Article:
Like its name implies, the fruit also harbors a sinister past. Desperate growers reportedly injected dye into regular oranges.
It’s late fall when one of the most underrated citrus fruits makes its annual appearance. Stroll down the produce aisle at Bristol Farms in Palm Desert and you’ll see bottles of its deep-purple juice, a sweet temptation for the adventuresome. By holiday season bartenders are crushing the fruit to punch up their artisan cocktails. Come February, all bets are off. Blood oranges take over seasonal menus and claim their space in markets. These sweetly acidic, vaguely bitter, strangely colored fruits have a riveting story.
The blood orange’s tantalizing, highly pigmented color is likely the result of a genetic mutation that first occurred centuries ago in the orange’s native China and then mysteriously recurred in the Mediterranean. Like its name implies, this fruit also harbors a slightly sinister past. Desperate growers in the 19th century reportedly injected dye into regular oranges to pass them off as exotic bloods. Once liberated from such chicanery, the fruit found its way to open-air markets in Europe. From there, bloods migrated to the States, where purveyors lured buyers simply by trilling the names of its nonnative strains: Moro, Tarocco, Sanguinello, Maltese…
As romantic as these names sound, you won’t find them being bandied about by desert growers. Blood oranges are not grown commercially in the Coachella Valley, because they need a more substantial winter chill to express their anthocyanin pigmentation. There exists a selection of the Tarocco variety now known for its apparent adaptation to desert conditions: Thermal Tarocco. The University of California Riverside Citrus Variety Collection, founded in 1910, maintains the plant for its ability to adapt to a more arid climate. The space holds the largest citrus collection in the nation with more than 1,000 varieties of fruit.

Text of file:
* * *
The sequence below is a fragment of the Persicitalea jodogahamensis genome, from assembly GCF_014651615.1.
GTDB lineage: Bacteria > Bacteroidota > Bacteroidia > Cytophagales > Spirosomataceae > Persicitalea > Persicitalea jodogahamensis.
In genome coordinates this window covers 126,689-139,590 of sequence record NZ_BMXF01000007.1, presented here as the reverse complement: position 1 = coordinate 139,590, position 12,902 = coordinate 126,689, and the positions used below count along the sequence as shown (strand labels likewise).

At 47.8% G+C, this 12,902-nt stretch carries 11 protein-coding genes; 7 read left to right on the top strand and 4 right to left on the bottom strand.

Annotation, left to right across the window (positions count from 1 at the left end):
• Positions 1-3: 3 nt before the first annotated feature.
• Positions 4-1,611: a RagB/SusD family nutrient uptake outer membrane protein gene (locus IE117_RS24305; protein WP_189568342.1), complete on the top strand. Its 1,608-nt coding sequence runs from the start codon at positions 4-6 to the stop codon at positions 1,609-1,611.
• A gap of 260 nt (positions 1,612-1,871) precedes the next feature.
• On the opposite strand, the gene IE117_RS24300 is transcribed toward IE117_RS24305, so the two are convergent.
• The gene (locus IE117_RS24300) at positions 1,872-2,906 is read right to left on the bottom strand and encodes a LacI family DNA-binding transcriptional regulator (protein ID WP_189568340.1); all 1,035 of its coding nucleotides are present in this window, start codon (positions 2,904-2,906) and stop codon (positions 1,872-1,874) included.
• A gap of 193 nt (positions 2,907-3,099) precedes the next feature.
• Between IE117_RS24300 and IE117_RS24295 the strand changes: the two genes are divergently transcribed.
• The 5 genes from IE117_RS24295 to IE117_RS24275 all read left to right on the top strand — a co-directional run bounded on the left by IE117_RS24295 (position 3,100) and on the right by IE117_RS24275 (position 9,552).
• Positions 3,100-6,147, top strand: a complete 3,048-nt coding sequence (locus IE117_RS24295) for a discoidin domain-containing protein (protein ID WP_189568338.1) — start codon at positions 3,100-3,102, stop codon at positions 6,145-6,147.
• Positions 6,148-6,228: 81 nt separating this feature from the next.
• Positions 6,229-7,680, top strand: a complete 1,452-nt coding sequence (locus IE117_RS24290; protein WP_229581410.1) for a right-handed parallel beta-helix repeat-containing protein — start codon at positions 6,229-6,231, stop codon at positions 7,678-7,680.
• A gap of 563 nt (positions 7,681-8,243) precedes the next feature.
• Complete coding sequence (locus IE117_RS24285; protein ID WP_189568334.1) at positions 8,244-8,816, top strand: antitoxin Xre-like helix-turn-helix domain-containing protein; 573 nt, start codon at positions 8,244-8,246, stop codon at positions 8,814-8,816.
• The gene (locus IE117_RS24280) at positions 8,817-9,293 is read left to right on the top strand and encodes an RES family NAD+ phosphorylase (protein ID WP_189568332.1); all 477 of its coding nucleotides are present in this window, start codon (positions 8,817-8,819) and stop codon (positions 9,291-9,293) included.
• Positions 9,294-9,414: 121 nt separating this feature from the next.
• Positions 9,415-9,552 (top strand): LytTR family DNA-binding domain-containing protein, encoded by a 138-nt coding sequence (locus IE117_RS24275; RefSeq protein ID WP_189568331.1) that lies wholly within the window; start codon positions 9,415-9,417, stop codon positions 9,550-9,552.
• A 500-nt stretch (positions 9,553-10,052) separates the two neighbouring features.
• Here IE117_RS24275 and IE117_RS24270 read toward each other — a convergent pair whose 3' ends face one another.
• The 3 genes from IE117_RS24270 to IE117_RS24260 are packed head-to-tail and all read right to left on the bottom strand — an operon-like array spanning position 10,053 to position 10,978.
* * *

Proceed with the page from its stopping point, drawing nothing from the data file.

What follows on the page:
“The UCR Citrus Variety Collection is a crucial resource for research and breeding of new varieties,” says Tracy L. Khan, collection curator and endowed chair of the Department of Botany and Plant Sciences at UCR. That an adaptive blood variety may be found among the vast collection is good news. The not-so-good news is that Thermal Tarocco isn’t exactly dependable when it comes to exhibiting that lush, ultra-pigmented pulp when it’s grown under warm-winter conditions.
So, what does this mean for residents who favor farmers’ markets and prefer to shop for locally sourced products? If you’re after a native blood, you’re out of luck. For those willing to make an exception, head to the major grocery stores this month and next. There you will find many shining towers of blood orange imports. Some are grown outside our local grow zone while some are imported from abroad.
But buyer beware. Things may get a bit prickly (and we’re not talking about the Tarocco’s excessively thorny tree). Selecting the right one — a blood that dazzles taste buds with its perfect balance of sweetness, bitterness, and acidity — can prove challenging. So says David Karp, an international pomologist and researcher affiliated with UCR.